Georgetown University’s McDonough School of Business couldn’t be in a better position. The preeminent business school brand in the nation’s capital puts it in an enviable position to be a major beneficiary of Amazon’s forthcoming move into the Washington metro market.
Prashant Malaviya, senior associate dean of MBA programs at McDonough, envisions a partnership that could lead to numerous experiential projects for its MBAs with the tech giant, guest lectures by Amazon executives, team teaching assignments between Georgetown faculty and Amazon managers, and new courses in product management and data analytics to make the school’s graduates even more enticing to the company whose second headquarters will be located in Crystal City, Va., just across the Potomac, less than five miles from the university’s campus. Amazon expects to employ 25,000 people in that location over the next decade.
In a one-on-one interview with Poets&Quants Founder and Editor-in-Chief John A. Byrne, Malaviya explores these new possibilities but also focuses on what already makes the McDonough School’s MBA experience unique, from its location in D.C., a city consumed by public policy debates and politics, to its Jesuit roots. The school boasts an intimate full-time MBA program, with an annual intake of roughly 270 students, and exceptional early-career outcomes. Some 93.8% of last year’s graduating class of MBAs had jobs within three months of graduation, putting McDonough firmly in the top ten of MBA placement in the U.S. In fact, Bloomberg Businessweek’s most recent survey of corporate recruiters found the school’s graduates the best-trained MBAs in the world (see Corporate Recruiters Rate The Brand Value Of Specific Business Schools).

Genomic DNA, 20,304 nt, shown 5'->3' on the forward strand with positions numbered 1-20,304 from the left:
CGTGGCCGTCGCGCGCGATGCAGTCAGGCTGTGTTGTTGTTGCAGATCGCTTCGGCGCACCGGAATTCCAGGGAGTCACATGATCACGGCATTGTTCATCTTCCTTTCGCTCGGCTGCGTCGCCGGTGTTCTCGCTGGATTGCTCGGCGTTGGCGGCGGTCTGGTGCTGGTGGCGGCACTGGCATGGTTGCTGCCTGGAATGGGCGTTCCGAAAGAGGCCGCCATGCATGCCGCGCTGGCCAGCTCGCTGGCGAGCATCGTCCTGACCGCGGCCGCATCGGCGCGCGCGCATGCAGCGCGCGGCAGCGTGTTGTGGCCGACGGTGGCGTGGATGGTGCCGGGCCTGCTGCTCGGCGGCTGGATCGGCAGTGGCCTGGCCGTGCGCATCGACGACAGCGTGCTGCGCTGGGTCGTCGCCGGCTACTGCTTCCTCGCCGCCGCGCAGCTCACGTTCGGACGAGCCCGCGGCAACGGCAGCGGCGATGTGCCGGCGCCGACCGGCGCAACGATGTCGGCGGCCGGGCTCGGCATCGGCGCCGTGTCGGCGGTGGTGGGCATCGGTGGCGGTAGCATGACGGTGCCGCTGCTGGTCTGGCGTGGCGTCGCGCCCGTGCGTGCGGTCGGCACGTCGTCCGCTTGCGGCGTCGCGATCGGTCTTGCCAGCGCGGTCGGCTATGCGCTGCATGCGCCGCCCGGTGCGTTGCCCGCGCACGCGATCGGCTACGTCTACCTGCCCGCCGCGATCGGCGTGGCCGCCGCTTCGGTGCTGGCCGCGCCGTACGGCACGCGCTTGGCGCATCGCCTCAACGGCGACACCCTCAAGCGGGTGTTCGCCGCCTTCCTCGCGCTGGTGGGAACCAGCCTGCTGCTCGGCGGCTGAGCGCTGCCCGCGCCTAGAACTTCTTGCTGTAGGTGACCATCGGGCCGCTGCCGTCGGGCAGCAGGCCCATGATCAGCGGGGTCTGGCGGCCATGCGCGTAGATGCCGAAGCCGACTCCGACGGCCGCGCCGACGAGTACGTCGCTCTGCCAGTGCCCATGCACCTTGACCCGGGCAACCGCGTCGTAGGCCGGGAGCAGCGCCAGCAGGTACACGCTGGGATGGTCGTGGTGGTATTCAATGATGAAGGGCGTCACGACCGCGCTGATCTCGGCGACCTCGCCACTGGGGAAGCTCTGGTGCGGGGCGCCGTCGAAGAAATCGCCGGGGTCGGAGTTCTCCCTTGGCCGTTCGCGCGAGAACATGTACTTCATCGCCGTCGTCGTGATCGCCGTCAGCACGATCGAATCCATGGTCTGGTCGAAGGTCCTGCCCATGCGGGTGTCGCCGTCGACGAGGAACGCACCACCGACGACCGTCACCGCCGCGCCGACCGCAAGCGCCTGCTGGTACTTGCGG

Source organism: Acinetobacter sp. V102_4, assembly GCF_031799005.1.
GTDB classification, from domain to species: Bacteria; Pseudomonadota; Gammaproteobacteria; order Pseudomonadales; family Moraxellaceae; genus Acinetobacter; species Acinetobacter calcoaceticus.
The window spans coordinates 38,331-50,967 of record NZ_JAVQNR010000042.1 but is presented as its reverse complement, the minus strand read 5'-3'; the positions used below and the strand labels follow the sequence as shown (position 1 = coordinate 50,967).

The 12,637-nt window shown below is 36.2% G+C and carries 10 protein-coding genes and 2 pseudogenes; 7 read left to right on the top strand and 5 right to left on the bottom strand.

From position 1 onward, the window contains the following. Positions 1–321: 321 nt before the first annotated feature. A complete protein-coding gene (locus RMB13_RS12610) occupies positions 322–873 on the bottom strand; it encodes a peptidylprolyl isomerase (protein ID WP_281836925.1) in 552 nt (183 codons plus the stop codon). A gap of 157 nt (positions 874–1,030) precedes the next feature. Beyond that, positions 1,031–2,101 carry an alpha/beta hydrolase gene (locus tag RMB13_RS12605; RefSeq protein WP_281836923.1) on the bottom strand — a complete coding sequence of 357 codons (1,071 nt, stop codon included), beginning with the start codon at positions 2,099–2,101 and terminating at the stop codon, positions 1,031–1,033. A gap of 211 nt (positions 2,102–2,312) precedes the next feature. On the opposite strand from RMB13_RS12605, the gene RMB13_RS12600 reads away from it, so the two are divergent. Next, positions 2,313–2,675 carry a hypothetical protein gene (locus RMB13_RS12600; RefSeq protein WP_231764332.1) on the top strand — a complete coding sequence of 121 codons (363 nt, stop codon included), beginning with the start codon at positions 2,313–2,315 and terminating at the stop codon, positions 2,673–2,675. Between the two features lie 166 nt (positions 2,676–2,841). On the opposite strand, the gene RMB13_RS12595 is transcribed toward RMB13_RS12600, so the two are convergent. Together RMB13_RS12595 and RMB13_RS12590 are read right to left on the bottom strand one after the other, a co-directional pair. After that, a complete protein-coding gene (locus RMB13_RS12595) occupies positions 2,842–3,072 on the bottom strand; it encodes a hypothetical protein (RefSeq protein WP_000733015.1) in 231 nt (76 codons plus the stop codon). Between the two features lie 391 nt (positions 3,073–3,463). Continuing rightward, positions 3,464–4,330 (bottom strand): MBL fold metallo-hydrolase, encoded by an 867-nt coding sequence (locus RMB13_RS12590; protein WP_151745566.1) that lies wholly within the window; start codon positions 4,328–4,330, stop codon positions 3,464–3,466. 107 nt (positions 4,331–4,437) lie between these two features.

Malaviya, a professor of marketing, knows the school well. He has spent the past 11 years at McDonough, joining the school in 2008 from INSEAD in France where he had taught marketing for nine years. Prior to INSEAD, he held an appointment at the University of Illinois at Chicago, and visiting professorships at the Wharton School, ALBA Graduate Business School in Athens, Greece, and at Northwestern University’s Kellogg School of Management, where he earned his Ph.D. Before diving in the academic world, Malaviyaworked in India as an engineer at Tata Motors and as a marketing analyst at Nestlé.
An edited transcript of his fireside chat with Byrne follows while the video of the conversation is above.
John A. Byrne: So, Prashant, tell me what makes the McDonough MBA experience unique, different, and unusual?